Q: How many times should a couple reasonably try in vitro before giving up? My husband and I have had eight failed attempts, as well as five failed frozen embryo transfers. We got pregnant once, which ended in miscarriage at seven weeks. Our specialist is confident we will eventually get pregnant, but I am cynical and broke.
A: Most pregnancies that are going to occur do so within three cycles of treatment with any treatment regimen and that includes in vitro. Additional cycles may be justified if new information is discovered during the process of treatment that allows changes to the treatment plan to hopefully improve the outcome. Presuming that you are a healthy woman with a normal uterus, outcomes from in vitro are dependent on a number of factors including principally your age, the number and quality of eggs and embryos you produce, the ease of embryo transfer, and to a lesser extent, the quality of your husband’s sperm.
From what you have said in your question, it seems that you stimulate well enough to produce a reasonable number of eggs and embryos (you get eggs that fertilize normally; enough embryos are produced to allow for fresh embryo transfer and extra embryos to freeze). These are all good things.
There are some additional things you need to address to improve your outcome (perhaps they have already been addressed and you didn’t mention them in your question). Was there any difficulty with your embryo transfers? The pregnancy rates from in vitro relate directly to the ease of transfer. Have you had a recent sonohysterogram and trial sounding with the embryo transfer catheter? We repeat these tests yearly in our in vitro patients. The development of a polyp or fibroid growing into the uterine cavity can adversely affect your chances of becoming pregnant. Did you have a D&C with tissue sent for genetic testing when you had your miscarriage? It is important to know why you miscarried. Most people miscarry because the pregnancy itself isn’t normal and the miscarriage is nature’s way of taking care of that. If the products of conception can be obtained and sent for genetic testing when a woman miscarries, more than half the time a chromosomal abnormality is found in the pregnancy.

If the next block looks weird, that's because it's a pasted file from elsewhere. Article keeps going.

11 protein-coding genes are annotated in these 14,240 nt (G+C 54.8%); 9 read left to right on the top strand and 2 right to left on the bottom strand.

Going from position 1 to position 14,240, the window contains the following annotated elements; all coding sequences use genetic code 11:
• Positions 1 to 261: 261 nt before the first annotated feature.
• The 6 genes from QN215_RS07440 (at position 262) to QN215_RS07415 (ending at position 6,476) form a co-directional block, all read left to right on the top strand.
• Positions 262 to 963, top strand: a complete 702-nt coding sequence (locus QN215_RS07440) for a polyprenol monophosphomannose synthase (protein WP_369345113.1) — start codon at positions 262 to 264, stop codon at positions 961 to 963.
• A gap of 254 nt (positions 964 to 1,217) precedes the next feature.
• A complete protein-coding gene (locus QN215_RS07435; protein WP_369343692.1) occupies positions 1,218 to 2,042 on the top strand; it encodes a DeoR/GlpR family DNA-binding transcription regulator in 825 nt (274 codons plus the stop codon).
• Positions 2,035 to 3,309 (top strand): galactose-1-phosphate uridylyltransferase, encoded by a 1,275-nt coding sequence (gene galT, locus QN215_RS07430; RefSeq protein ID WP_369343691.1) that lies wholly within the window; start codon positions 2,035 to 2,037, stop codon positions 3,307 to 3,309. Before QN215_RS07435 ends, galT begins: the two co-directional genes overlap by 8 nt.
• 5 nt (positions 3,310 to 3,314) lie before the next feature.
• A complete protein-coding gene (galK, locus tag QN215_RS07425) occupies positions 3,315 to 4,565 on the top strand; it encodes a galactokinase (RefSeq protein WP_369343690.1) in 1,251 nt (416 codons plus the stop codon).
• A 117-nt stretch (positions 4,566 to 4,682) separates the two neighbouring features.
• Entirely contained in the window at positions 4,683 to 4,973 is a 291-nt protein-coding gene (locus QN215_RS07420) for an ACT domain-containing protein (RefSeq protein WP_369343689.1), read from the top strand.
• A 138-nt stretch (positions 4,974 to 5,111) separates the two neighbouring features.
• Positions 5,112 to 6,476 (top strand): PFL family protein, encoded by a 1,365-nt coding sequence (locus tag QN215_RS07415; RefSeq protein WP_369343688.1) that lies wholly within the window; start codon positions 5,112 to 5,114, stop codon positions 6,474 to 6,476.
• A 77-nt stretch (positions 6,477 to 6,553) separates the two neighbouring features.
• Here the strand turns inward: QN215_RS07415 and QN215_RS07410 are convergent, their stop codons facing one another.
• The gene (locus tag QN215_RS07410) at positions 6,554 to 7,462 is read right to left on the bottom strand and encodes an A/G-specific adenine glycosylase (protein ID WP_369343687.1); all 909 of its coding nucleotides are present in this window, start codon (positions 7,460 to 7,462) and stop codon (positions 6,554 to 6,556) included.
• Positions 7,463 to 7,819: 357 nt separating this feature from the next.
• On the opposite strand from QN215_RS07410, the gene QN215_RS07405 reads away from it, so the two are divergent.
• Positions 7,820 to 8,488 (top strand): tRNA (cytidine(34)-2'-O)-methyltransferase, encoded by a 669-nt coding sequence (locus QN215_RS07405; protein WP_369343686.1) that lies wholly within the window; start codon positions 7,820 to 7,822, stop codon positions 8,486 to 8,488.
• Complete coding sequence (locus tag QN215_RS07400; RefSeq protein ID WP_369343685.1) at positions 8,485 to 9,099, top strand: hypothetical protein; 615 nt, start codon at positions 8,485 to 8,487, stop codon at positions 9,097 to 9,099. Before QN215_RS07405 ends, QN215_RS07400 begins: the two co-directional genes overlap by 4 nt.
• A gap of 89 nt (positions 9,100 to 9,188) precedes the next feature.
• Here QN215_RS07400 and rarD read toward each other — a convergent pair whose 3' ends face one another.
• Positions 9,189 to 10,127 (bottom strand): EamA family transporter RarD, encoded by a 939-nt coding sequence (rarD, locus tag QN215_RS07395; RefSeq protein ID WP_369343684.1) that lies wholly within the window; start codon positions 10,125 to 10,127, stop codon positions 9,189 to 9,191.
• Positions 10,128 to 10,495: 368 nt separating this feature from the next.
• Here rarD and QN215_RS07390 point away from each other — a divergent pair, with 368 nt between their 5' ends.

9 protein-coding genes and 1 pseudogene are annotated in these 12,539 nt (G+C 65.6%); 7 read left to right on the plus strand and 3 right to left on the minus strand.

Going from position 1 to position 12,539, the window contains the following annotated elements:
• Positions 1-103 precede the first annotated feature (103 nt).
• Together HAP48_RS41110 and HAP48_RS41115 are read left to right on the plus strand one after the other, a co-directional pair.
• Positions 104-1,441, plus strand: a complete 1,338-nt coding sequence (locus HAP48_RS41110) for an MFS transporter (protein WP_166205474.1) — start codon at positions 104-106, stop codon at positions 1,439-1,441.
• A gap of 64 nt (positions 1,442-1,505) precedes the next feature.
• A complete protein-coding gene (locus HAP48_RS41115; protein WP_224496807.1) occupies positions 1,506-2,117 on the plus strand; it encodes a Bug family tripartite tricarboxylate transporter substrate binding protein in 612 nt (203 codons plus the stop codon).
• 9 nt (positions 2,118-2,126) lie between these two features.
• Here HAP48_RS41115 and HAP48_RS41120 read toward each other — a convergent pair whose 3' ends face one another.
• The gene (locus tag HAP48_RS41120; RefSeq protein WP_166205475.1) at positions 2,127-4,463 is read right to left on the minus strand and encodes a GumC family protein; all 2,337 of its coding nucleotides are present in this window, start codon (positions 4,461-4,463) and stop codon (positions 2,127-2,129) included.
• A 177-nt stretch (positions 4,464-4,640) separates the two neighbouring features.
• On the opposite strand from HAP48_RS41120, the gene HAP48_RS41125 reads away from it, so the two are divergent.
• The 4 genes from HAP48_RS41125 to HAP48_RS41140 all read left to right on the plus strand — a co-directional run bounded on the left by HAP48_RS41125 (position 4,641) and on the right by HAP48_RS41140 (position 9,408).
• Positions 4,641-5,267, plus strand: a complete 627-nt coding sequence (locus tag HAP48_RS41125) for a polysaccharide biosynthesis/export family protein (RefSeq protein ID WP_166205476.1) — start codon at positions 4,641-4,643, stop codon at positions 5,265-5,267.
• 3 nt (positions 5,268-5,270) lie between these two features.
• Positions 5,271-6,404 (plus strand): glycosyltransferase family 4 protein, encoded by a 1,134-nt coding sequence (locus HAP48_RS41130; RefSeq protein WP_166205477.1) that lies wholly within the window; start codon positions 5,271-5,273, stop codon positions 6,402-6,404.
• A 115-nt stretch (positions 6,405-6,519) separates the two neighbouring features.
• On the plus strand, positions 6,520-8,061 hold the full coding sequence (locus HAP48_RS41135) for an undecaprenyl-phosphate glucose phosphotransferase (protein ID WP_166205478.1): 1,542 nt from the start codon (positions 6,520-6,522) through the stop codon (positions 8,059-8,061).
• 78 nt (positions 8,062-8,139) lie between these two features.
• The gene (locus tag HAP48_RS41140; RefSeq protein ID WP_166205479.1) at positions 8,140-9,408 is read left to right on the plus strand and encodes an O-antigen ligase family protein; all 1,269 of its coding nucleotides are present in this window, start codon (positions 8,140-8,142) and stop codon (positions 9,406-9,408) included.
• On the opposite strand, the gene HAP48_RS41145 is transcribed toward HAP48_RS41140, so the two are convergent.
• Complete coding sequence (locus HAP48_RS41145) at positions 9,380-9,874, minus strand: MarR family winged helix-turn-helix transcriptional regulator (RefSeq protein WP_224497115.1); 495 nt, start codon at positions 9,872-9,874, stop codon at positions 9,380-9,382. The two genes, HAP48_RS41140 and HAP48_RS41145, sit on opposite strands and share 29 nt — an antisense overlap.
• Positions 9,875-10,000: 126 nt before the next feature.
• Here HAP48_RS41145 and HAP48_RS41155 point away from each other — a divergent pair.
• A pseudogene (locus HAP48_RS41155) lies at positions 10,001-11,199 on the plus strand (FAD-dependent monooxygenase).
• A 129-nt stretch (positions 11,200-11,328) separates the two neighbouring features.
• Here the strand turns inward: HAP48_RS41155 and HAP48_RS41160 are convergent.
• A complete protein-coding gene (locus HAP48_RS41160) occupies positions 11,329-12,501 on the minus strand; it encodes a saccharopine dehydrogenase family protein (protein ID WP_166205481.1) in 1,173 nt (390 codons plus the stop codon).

Embryos can be tested for many of the most common chromosomal abnormalities that are seen in miscarriages before they are transferred into a woman’s uterus. The testing of embryos prior to transfer is called PGD (preimplantation genetic diagnosis). This testing has been shown to reduce the risk of miscarriage. Women who have difficulty becoming pregnant at in vitro, and who miscarry when they do become pregnant, may produce a high percentage of abnormal embryos (sometimes as many as seventy-to-eighty percent abnormal). You cannot always tell which are the normal vs. abnormal embryos when you look at them. Sometimes the most perfect looking embryos are abnormal. For some women, PGD can allow the doctor to choose the best embryos for transfer into the woman’s uterus and therefore optimize her outcome. I hope PGD has been used in at least some of your in vitro cycles. Then you would know what proportion of the embryos you produce are normal. That information can help you to decide whether it is worth considering additional in vitro cycles using your own eggs or if you would be better served to consider using donor eggs from younger woman (pregnancy rates with donor eggs can be as high as seventy-to-eighty percent).
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